Gummi Bear Measurement Systems Analysis: Type 1 Gage Study

Gummi bears have more to teach us about measurement systems analysis.

Today, we’ll look at doing a Type 1 Gage Study, which compares the measurement variation to the specifications for your process, to judge whether a gage is measuring well enough. The Type 1 Gage Study is a starting point because it evaluates accuracy, precision, and consistency, but only for a single case. Later, we’ll look at the Gage Linearity and Bias Study and the Gage R&R Study.

I’ve mentioned that we will study the effect of different factors on how far a gummi bear flies, but the real goal of knowledge about factor...

Statistics with Gummi Bear Catapults part 2: Measurement System Analysis Considerations


What can gummi bears tell us about
measurement system analysis

We're still practicing statistics with gummi bears, because they don't bounce or slide off of popsicle sticks. In my last post, we looked at some factors that might affect how far a gummi bear flies off of a popsicle stick catapult. Next, what we'd really like to do is to pick some factors to study and do a designed experiment to determine their effect on how far a gummi bear flies, but that's not what we're going to do first. First, we're going to see how well we can measure how far a gummi bear flies.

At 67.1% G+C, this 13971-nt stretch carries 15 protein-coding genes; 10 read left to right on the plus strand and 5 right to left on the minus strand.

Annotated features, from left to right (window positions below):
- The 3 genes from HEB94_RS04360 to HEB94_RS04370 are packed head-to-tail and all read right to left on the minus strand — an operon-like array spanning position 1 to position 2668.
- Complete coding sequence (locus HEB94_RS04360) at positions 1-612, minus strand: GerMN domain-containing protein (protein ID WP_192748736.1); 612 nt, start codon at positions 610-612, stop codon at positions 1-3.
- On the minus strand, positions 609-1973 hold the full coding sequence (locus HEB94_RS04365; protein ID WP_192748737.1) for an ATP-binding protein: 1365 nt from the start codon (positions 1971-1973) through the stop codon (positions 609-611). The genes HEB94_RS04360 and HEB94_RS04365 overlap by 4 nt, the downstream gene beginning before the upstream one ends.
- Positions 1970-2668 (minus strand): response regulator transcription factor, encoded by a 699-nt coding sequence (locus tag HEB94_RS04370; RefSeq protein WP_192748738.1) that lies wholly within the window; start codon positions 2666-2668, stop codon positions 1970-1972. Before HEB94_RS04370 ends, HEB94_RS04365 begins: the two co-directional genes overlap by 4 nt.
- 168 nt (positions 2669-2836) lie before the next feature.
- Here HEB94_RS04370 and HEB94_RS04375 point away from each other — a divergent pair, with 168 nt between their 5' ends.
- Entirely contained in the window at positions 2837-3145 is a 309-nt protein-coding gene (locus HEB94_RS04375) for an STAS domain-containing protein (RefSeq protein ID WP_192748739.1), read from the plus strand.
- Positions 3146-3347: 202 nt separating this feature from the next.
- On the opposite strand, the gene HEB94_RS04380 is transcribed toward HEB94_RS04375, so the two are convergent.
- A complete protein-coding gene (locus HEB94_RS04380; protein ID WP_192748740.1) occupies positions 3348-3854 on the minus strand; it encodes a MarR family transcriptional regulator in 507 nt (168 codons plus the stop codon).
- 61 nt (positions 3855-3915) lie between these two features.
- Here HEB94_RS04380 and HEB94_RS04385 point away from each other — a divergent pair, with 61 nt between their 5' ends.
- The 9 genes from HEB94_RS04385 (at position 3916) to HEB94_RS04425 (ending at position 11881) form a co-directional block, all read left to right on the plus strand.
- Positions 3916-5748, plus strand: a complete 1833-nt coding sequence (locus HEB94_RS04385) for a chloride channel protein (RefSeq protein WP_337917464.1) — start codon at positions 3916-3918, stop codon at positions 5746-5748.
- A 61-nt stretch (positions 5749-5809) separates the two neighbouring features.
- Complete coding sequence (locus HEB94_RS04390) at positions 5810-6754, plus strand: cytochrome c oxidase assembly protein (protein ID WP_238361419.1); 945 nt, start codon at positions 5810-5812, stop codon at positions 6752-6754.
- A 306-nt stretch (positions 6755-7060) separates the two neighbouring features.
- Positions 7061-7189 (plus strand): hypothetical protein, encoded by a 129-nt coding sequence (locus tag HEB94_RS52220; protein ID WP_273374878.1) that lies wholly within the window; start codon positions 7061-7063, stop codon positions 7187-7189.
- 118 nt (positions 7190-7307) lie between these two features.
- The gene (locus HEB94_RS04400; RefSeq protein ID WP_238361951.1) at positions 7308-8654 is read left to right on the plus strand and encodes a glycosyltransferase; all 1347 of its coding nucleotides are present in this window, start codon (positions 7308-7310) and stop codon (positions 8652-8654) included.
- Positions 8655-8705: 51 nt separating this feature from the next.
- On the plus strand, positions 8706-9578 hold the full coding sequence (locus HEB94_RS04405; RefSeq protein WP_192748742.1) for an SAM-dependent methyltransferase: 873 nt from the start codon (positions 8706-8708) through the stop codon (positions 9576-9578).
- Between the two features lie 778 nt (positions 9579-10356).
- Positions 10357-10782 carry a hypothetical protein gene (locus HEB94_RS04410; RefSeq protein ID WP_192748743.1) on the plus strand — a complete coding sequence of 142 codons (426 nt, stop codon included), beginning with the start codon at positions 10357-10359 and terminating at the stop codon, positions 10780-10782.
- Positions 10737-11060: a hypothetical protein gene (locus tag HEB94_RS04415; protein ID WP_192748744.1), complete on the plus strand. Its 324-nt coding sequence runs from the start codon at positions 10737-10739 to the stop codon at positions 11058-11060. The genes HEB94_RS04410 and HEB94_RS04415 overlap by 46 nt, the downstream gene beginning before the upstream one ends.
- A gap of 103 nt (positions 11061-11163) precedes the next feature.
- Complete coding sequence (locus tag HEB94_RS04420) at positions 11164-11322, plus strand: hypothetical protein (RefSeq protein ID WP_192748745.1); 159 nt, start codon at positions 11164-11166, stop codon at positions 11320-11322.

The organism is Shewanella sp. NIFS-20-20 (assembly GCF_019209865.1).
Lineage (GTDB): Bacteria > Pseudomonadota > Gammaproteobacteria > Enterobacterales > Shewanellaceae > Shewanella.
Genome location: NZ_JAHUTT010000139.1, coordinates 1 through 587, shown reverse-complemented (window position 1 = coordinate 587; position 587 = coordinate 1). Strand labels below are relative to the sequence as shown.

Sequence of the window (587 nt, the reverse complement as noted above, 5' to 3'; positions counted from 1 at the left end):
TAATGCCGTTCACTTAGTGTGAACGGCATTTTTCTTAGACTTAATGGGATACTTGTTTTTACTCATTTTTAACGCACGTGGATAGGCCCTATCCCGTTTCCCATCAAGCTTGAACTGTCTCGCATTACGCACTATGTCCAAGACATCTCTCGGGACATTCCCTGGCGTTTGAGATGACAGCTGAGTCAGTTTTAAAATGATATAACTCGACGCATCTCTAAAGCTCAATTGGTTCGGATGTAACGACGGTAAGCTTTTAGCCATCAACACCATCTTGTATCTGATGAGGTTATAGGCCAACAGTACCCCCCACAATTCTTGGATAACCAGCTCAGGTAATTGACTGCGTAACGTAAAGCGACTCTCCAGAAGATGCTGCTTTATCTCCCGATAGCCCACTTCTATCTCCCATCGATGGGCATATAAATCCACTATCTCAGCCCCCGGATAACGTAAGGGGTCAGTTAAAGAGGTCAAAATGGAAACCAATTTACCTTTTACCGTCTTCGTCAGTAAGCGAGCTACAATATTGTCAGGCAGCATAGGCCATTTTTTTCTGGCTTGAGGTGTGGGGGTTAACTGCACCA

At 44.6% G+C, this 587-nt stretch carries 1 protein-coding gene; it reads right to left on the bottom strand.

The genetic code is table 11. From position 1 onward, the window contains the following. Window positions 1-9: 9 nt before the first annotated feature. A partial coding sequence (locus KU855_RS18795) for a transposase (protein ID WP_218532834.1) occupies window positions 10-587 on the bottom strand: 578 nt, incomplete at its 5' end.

By "how well," I mean in...

How to Interpret Gage R&R Output - Part 2

Another common question with Gage Crossed is what table to look at when assessing your measurement system.  By default, Minitab gives a %Contribution table and %Study Variation table. Which one should you use when assessing where the variation is mostly coming from? Well, you could use either of them.

The %Contribution table can be convenient because all sources of variability add up nicely to 100%. Example:

The %Study Variation table doesn’t have the advantage of having all sources add up nicely to 100%, but it has other positive attributes. Because standard deviation is expressed in the...

Understanding "Number of Distinct Categories" in Your Gage R&R Output

Recently I've been thinking about common questions that customers ask when running a Gage R&R analysis in Minitab.

For example, when you run a Gage R&R, the last result that shows up in the session window is a value for the ‘Number of Distinct Categories’.  This one metric is something that customers seem to overlook when they call to discuss their Gage studies.
    
 
  
This value represents the number of groups your measurement tool can distinguish from the data itself. The higher this number, the better chance the tool has in discerning one part from another.

So how do you know if your...

Three "Measurement System Analysis" Questions to Ask Before You Take a Single Measurement

Data collection involves taking measurements, and this seems like a simple thing when the subject is relatively simple.  However, even the simplest of cases has the potential to be messed up.  I found this out the hard way once. I hope sharing it helps you avoid a similar experience.

Experienced researchers and quality practitioners know they need to verify that a measurement system provides valid results. For instance, you can use Minitab’s Gage R&R study tools and the Gage linearity and bias tool to determine whether your measurement system is accurate and precise from a statistical...